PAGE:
White-shouldered House-moth Endrosis sarcitrella

Oecophoridae » Oecophorinae

White-shouldered House-moth Endrosis sarcitrella

28.009 (BF648) White-shouldered House-moth Endrosis sarcitrella (Linnaeus, 1758)

Wingspan 15-21mm. Forewing length 6-9mm.

Most notable is the white shoulders and prothorax of this moth.

White-shouldered House-moth Endrosis sarcitrella

The adult can be seen any month of the years and is reaily attracted to light. Found in various habitats, but especially in houses and outbuildings. Common and widespread throughout. The larva feeds on a variety of detritus, including dead animal and vegetable matter. It also feeds on stored grain produce, and can become a pest.

© Pete Hillman August and September 2017.

Advertisements

Skin Moth Monopis laevigella

Tineidae » Tineinae

Skin Moth Monopis laevigella

12.036 (BF227) Skin Moth Monopis laevigella ([Denis & Schiffermüller], 1775)

Wingspan 13-20mm. Forewing length 5-10mm.

A tiny micro-moth with a purple sheen peppered with pale scales and a pale blotch just off centre on the forewing. Similar to Monopis weaverella, which has a larger pale blotch which is more centred on the forewing.

Skin Moth Monopis laevigella

The adult flies May to September, and can be found in a variety of habitats, including woodland, parkland and gardens. Common and widespread. The larva feed on animal foodstuffs like bird’s nests, owl pellets and dead animal carcasses.

© Pete Hillman August 2017.

Garden Pebble Evergestis forficalis

Crambidae » Glaphyriinae

Garden Pebble Evergestis forficalis

63.057 (BF1356) Garden Pebble Evergestis forficalis (Linnaeus, 1758)

Wingspan 25-28mm. Forewing length13-15mm.

Notice how this moth has a very distinctive resting posture with its wings held elevated in a tent-like fashion.

Garden Pebble Evergestis forficalis

The adult flies in two generations, May to June, and July to September. It is attracted to light, and is found in gardens, allotments and on waste ground. Common and widespread, although more local in Scotland. The larva feeds on various Cruciferous plants, especially cultivated, and may become a pest.

© Pete Hillman July 2011.

Cherry Fruit Moth Argyresthia pruniella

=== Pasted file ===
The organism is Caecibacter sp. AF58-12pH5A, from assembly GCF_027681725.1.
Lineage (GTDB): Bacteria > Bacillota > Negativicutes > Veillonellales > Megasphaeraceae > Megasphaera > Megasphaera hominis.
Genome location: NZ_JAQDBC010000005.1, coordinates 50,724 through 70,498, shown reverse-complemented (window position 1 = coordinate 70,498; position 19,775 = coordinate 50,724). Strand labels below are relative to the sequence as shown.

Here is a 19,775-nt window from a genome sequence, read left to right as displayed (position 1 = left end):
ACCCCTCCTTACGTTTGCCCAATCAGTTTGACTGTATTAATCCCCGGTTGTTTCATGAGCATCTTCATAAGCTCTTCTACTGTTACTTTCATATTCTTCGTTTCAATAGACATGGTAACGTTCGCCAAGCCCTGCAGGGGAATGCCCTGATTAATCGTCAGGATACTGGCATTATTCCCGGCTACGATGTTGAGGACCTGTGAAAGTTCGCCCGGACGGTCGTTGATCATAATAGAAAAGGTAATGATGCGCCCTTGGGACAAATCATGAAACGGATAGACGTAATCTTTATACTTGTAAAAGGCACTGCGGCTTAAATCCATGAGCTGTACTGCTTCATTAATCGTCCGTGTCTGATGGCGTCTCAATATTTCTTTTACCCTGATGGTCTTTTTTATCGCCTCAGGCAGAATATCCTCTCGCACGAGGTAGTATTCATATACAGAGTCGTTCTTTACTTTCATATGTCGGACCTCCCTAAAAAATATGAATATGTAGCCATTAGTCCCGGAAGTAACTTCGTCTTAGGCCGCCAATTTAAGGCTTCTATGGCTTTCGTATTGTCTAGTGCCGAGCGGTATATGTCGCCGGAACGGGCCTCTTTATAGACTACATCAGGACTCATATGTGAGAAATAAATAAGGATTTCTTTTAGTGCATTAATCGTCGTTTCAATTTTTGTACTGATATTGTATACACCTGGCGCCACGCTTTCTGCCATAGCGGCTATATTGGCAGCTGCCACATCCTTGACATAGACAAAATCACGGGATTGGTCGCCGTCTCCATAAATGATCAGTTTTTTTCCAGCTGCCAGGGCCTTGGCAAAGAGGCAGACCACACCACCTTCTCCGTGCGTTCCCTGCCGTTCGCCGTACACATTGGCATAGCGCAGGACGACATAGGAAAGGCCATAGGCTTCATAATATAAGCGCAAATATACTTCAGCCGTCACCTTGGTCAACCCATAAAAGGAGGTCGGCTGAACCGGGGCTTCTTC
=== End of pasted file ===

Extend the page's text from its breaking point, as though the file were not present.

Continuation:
Argyresthiidae

Cherry Fruit Moth Argyresthia pruniella

20.021 (BF420) Cherry Fruit Moth Argyresthia pruniella (Clerck, 1759)

Wingspan 10-13mm. Forewing length 5-6mm.

This tiny micro-moth rests in a most distinctive way with its nose-down.

Cherry Fruit Moth Argyresthia pruniella

The adult flies May to August, and flies at dusk. It is found where the foodplant cherry occurs, where the larva feed within the cherry itself and may pose a nuisance in orchards. Common and widespread, but more local in northern regions.

Cherry Fruit Moth Argyresthia pruniella

© Pete Hillman July 2017.

Apple Leaf Miner Lyonetia clerkella

Lyonetiidae » Lyonetiinae

Apple Leaf Miner Lyonetia clerkella

21.001 (BF263) Apple Leaf Miner Lyonetia clerkella (Linnaeus, 1758)

Wingspan 7-9mm. Forewing length 4-4.5mm.

A very tiny, whitish moth, with distinct brown patterning towards the tail end of its narrow forewings.

Apple Leaf Miner Lyonetia clerkella

The adult flies in two or three broods a year, mainly May to October. It comes to light and is found in woodland, heathland, urban parks and gardens. Common and widespread throughout. The larva feeds on a variety of fruit trees and forms tiny leaf mines.

Apple Leaf Miner Lyonetia clerkella

© Pete Hillman August 2017.

Wax Moth Galleria mellonella

Pyralidae » Galleriinae

Wax Moth Galleria mellonella

62.006 BF1425 Wax Moth Galleria mellonella (Linnaeus, 1758)

Wingspan 29-40 mm. Forewing length 14-19mm. The females are usually larger and darker than the males.

Wax Moth Galleria mellonella

The adult flies between June and October, most likely in two overlapping broods. It is attracted to light and sugar, and is found in various habitats, including gardens. Common and more local in northern England, rare in Scotland. The larva lives in beehives, feeding on the honeycomb, hence the name ‘Wax Moth’.

© Pete Hillman July 2017.

Dotted Oak Knot-horn Phycita roborella

Pyralidae » Phycitinae

Dotted Oak Knot-horn Phycita roborella

62.029 BF1452 Dotted Oak Knot-horn Phycita roborella ([Denis & Schiffermüller], 1775)

Wingspan 24-29mm. Forewing length 11-14mm. An attractively earthy coloured moth with shades of red, brown, black and grey, and distinctive markings.

Dotted Oak Knot-horn Phycita roborella

The adult flies in one brood during July and August, and it readily comes to light. It is found in oak woodland, hedgerows, scrub and gardens. Common and widespread in England and Wales, more local in the north. The larva feeds on the leaves of oak, spinning them together to form a silken retreat.

© Pete Hillman July 2017.